Tuesday, February 05, 2008

The Hill

Last week I drove to a dirt road that I once traveled on every day by bus. I had not been on this particular road in more than 25 years.

During my travels as a child on the bus, this particular stretch of what was then an hour and a half ride brought me joy. This was because my dinosaur lived down this way.

The dinosaur was a fallen log trapped in a fence beside the road, and to my mind it looked like a dinosaur. The monster greeted me up until about the seventh grade, when my imagination failed and I couldn't find him anymore.

The last time I traveled this road was in 1983; my husband and I parked at the dead end one night for a long chat about our pending nuptials.

The road is no longer dirt; it's been hard surfaced. Houses have sprung up along the road, decapitating what used to be farmland.

There certainly was no dinosaur. Just a lot of houses.

I came to the dead end, which was at the foot of a steep hill. My destination was the house beyond. I drove a long way on a gravel driveway, winding around and then up and up a rather stiffly inclined path.

I rounded the corner to the house and the view opened up. The first thing I saw to my left was this:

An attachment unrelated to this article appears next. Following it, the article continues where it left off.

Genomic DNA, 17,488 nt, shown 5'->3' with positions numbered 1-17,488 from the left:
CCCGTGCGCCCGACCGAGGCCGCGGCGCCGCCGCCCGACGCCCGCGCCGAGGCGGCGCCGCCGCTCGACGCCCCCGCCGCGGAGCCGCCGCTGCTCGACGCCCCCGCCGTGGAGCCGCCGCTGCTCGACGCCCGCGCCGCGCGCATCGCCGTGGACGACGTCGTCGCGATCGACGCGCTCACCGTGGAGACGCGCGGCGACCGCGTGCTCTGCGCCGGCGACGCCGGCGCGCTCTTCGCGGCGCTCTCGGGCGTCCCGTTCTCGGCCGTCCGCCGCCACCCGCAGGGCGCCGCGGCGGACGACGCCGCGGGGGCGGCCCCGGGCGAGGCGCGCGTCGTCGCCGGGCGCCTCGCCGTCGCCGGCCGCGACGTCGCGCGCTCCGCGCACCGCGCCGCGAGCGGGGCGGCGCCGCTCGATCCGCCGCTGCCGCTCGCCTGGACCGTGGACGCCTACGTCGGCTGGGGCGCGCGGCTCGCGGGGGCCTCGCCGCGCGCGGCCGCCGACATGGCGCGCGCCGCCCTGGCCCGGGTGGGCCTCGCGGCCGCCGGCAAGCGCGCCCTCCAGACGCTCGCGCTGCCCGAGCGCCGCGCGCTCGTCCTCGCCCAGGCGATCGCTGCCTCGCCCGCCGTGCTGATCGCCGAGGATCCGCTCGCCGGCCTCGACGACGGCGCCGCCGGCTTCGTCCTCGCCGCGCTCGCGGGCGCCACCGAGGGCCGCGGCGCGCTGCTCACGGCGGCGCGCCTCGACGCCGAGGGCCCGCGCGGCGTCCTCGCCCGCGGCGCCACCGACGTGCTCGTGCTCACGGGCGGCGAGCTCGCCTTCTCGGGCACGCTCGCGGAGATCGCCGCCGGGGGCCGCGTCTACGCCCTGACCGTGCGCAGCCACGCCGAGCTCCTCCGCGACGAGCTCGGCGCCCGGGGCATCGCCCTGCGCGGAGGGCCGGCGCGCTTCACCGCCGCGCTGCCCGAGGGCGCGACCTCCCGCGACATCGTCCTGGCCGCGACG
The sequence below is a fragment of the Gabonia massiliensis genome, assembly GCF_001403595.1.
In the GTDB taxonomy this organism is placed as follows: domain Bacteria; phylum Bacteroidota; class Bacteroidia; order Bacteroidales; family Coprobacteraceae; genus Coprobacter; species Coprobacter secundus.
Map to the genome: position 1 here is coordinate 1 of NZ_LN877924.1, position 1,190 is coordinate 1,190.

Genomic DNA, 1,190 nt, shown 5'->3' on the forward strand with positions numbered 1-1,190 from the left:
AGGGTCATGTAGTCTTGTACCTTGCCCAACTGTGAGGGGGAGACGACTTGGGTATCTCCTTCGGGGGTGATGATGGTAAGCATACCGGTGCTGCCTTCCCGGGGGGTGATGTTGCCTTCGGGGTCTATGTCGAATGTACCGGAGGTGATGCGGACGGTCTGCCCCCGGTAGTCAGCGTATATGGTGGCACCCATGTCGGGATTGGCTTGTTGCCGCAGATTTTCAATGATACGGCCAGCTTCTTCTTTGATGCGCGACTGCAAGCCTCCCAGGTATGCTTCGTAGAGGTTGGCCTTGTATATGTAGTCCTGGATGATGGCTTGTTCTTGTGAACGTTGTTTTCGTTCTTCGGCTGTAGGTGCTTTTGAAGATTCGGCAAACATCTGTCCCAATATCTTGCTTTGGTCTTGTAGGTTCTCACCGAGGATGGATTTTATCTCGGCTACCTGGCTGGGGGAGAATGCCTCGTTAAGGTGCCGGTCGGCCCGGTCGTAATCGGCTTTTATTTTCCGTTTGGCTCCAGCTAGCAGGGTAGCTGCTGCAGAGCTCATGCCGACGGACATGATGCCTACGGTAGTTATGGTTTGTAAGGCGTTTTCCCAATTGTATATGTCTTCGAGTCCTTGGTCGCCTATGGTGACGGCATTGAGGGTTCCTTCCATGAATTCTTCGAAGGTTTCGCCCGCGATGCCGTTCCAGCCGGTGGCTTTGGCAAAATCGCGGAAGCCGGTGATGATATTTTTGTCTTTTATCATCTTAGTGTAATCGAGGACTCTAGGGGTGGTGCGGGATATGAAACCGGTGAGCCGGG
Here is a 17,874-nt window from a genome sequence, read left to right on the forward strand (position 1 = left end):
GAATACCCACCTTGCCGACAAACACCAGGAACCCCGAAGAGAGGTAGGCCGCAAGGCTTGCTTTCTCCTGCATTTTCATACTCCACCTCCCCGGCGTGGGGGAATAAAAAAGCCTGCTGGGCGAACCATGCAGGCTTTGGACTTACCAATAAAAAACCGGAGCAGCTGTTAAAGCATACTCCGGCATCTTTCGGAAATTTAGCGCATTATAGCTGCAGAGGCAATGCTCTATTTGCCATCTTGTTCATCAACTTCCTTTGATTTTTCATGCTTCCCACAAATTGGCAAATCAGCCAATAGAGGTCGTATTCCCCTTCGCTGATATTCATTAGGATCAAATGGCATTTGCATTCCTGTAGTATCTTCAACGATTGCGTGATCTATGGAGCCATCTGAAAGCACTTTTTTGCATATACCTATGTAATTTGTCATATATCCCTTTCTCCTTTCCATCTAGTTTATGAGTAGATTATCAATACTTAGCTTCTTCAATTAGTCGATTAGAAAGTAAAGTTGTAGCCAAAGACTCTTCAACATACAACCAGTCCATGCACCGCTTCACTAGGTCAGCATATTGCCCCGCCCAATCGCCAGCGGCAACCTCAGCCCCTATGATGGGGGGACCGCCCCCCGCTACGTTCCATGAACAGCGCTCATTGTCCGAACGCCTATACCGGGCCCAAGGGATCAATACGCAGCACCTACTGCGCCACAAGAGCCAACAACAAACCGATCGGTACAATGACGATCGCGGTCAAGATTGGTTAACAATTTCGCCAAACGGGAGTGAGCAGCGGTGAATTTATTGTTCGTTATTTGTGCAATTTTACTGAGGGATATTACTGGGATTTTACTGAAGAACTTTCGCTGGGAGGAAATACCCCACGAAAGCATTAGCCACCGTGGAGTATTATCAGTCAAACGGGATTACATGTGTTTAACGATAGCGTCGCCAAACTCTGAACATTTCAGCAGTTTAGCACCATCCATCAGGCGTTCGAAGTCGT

To the casual observer it's a mountain with a grassy spot.

To me, it was the place I grew up. Yes, I rounded the corner and there was one of the fields my father owns. If you look closely you'll see the corner of the house he built in 1976 nestled in the woods.

I had never seen the hill from that angle, but I knew exactly where that grassy spot was. I confirmed it with the homeowner when I gestured toward the view and nonchalantly asked if that field wasn't over on a particular road.

This is the field where my brother and I played. We chased cows, picked wild strawberries, ran up and down like wild things until we collapsed panting in chairs on the back deck. I once lay alone on top of that hill and watched the sky all night, waiting for shooting stars.

I have not been back since July 2000. My mother died a month later.

My father and I have been estranged since that time. I do not regret it. But sometimes it is a steep hill to climb.


  1. Some nice and sad memories all rolled into a nostalgic moment. Easy to relate to.

  2. A touching post that brought a lot of things in my own life to mind, and gave me an idea for a poem. Thank you for sharing.

  3. Remember I wrote that I felt there was a poem in this post. Well it finally got out and is on my blog. Thank you for the inspiration.


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